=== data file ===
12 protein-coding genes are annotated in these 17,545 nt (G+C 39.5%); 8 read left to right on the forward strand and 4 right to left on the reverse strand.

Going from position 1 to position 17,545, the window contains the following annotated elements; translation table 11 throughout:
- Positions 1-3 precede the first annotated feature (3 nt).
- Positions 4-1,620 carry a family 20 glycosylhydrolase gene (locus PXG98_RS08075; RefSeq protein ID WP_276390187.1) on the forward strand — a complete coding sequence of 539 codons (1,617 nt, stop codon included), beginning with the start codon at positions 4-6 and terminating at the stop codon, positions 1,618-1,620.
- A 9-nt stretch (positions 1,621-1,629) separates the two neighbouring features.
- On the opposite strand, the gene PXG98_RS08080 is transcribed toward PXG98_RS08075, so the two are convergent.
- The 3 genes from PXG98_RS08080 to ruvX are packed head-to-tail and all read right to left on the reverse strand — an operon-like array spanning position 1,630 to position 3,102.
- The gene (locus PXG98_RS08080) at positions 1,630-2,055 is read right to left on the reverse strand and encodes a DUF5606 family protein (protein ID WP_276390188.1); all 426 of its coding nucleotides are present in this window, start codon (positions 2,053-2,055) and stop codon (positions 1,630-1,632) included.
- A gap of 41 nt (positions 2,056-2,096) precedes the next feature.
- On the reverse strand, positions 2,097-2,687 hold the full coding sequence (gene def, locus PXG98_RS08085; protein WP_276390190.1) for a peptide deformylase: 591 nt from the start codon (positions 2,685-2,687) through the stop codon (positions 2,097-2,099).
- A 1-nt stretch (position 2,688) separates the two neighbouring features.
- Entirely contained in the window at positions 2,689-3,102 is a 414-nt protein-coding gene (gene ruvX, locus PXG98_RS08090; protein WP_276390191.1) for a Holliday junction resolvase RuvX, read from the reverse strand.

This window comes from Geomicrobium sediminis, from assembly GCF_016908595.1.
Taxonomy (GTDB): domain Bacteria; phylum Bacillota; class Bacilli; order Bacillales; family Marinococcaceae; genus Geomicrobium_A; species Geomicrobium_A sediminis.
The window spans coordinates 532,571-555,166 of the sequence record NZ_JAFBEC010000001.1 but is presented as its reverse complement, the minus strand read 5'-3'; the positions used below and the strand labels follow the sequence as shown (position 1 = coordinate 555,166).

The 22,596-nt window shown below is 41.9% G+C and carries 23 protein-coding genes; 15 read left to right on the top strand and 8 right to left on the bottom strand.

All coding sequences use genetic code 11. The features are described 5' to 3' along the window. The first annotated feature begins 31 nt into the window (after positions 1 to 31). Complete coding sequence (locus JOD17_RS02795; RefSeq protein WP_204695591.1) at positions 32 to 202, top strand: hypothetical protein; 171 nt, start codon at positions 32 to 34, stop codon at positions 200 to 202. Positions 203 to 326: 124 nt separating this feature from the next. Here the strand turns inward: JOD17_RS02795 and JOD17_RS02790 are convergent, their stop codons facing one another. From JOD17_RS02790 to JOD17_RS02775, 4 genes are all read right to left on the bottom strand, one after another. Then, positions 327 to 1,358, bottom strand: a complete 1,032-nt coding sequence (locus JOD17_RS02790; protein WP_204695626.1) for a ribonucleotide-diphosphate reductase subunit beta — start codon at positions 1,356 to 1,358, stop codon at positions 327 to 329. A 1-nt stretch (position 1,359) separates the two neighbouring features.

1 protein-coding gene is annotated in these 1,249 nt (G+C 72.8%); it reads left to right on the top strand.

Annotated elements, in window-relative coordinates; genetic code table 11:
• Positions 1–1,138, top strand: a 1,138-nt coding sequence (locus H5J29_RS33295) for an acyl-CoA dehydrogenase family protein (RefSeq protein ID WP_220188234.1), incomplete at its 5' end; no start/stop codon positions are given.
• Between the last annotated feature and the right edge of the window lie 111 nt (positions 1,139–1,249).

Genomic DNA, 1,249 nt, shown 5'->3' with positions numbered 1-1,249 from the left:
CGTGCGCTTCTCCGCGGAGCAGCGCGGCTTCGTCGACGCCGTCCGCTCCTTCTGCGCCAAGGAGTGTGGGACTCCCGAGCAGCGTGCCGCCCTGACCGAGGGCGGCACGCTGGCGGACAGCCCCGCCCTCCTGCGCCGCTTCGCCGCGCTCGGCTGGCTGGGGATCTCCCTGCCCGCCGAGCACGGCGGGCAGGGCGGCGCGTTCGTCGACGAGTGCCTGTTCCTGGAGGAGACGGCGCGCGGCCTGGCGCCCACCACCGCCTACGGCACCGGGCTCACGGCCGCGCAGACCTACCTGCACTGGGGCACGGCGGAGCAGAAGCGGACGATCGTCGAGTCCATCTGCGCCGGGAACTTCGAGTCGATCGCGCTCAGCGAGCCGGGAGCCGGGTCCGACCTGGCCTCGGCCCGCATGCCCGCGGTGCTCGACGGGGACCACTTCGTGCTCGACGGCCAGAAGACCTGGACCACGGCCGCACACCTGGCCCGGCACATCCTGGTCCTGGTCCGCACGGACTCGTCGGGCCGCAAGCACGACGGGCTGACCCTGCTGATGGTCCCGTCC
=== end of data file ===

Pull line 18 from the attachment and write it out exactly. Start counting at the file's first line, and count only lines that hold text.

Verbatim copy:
1 protein-coding gene is annotated in these 1,249 nt (G+C 72.8%); it reads left to right on the top strand.